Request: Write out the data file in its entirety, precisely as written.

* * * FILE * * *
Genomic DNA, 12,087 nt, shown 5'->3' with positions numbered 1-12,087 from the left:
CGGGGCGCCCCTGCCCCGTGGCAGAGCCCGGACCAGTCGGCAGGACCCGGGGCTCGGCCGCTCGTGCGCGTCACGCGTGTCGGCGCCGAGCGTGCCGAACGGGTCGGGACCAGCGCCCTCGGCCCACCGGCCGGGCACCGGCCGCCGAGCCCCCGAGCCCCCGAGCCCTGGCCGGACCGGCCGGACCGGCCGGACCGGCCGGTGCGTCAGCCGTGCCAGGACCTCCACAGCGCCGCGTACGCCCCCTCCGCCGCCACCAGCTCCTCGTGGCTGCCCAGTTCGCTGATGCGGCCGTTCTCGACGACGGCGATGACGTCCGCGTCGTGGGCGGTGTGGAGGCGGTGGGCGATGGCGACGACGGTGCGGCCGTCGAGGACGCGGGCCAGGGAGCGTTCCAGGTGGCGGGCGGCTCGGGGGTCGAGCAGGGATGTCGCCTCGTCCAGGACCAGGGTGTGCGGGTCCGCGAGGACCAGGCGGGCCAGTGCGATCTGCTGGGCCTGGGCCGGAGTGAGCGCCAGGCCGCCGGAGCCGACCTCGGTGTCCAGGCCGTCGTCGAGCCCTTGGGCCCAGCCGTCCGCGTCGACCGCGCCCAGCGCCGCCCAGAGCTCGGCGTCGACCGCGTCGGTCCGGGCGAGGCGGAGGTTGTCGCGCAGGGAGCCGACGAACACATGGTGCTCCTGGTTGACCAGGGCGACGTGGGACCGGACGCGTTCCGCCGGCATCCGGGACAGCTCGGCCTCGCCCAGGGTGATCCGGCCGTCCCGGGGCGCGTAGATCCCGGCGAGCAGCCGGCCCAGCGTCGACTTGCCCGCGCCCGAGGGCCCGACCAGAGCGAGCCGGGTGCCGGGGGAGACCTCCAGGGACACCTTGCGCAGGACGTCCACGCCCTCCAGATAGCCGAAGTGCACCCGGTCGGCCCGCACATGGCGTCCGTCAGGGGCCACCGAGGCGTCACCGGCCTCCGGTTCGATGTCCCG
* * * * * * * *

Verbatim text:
Genomic DNA, 12,087 nt, shown 5'->3' with positions numbered 1-12,087 from the left:
CGGGGCGCCCCTGCCCCGTGGCAGAGCCCGGACCAGTCGGCAGGACCCGGGGCTCGGCCGCTCGTGCGCGTCACGCGTGTCGGCGCCGAGCGTGCCGAACGGGTCGGGACCAGCGCCCTCGGCCCACCGGCCGGGCACCGGCCGCCGAGCCCCCGAGCCCCCGAGCCCTGGCCGGACCGGCCGGACCGGCCGGACCGGCCGGTGCGTCAGCCGTGCCAGGACCTCCACAGCGCCGCGTACGCCCCCTCCGCCGCCACCAGCTCCTCGTGGCTGCCCAGTTCGCTGATGCGGCCGTTCTCGACGACGGCGATGACGTCCGCGTCGTGGGCGGTGTGGAGGCGGTGGGCGATGGCGACGACGGTGCGGCCGTCGAGGACGCGGGCCAGGGAGCGTTCCAGGTGGCGGGCGGCTCGGGGGTCGAGCAGGGATGTCGCCTCGTCCAGGACCAGGGTGTGCGGGTCCGCGAGGACCAGGCGGGCCAGTGCGATCTGCTGGGCCTGGGCCGGAGTGAGCGCCAGGCCGCCGGAGCCGACCTCGGTGTCCAGGCCGTCGTCGAGCCCTTGGGCCCAGCCGTCCGCGTCGACCGCGCCCAGCGCCGCCCAGAGCTCGGCGTCGACCGCGTCGGTCCGGGCGAGGCGGAGGTTGTCGCGCAGGGAGCCGACGAACACATGGTGCTCCTGGTTGACCAGGGCGACGTGGGACCGGACGCGTTCCGCCGGCATCCGGGACAGCTCGGCCTCGCCCAGGGTGATCCGGCCGTCCCGGGGCGCGTAGATCCCGGCGAGCAGCCGGCCCAGCGTCGACTTGCCCGCGCCCGAGGGCCCGACCAGAGCGAGCCGGGTGCCGGGGGAGACCTCCAGGGACACCTTGCGCAGGACGTCCACGCCCTCCAGATAGCCGAAGTGCACCCGGTCGGCCCGCACATGGCGTCCGTCAGGGGCCACCGAGGCGTCACCGGCCTCCGGTTCGATGTCCCG